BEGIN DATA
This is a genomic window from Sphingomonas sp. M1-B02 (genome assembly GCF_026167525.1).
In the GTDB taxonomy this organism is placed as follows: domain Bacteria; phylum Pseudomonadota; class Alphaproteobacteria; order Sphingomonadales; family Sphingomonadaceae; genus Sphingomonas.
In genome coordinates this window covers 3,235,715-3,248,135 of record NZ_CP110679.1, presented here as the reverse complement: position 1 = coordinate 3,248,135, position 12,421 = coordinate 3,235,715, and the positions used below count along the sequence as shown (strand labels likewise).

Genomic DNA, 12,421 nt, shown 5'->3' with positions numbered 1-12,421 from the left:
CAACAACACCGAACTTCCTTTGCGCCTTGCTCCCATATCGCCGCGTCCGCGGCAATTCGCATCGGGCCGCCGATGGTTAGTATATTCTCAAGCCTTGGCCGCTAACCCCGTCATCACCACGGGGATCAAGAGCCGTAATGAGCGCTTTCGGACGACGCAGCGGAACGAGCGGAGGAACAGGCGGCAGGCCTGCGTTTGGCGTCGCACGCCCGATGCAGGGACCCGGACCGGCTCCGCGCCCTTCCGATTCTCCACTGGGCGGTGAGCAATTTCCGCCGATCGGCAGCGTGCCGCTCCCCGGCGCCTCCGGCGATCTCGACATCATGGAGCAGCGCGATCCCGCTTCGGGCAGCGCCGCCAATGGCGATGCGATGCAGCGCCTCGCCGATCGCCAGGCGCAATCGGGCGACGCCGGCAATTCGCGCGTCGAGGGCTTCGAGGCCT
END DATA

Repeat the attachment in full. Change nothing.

This is a genomic window from Sphingomonas sp. M1-B02 (genome assembly GCF_026167525.1).
In the GTDB taxonomy this organism is placed as follows: domain Bacteria; phylum Pseudomonadota; class Alphaproteobacteria; order Sphingomonadales; family Sphingomonadaceae; genus Sphingomonas.
In genome coordinates this window covers 3,235,715-3,248,135 of record NZ_CP110679.1, presented here as the reverse complement: position 1 = coordinate 3,248,135, position 12,421 = coordinate 3,235,715, and the positions used below count along the sequence as shown (strand labels likewise).

Genomic DNA, 12,421 nt, shown 5'->3' with positions numbered 1-12,421 from the left:
CAACAACACCGAACTTCCTTTGCGCCTTGCTCCCATATCGCCGCGTCCGCGGCAATTCGCATCGGGCCGCCGATGGTTAGTATATTCTCAAGCCTTGGCCGCTAACCCCGTCATCACCACGGGGATCAAGAGCCGTAATGAGCGCTTTCGGACGACGCAGCGGAACGAGCGGAGGAACAGGCGGCAGGCCTGCGTTTGGCGTCGCACGCCCGATGCAGGGACCCGGACCGGCTCCGCGCCCTTCCGATTCTCCACTGGGCGGTGAGCAATTTCCGCCGATCGGCAGCGTGCCGCTCCCCGGCGCCTCCGGCGATCTCGACATCATGGAGCAGCGCGATCCCGCTTCGGGCAGCGCCGCCAATGGCGATGCGATGCAGCGCCTCGCCGATCGCCAGGCGCAATCGGGCGACGCCGGCAATTCGCGCGTCGAGGGCTTCGAGGCCT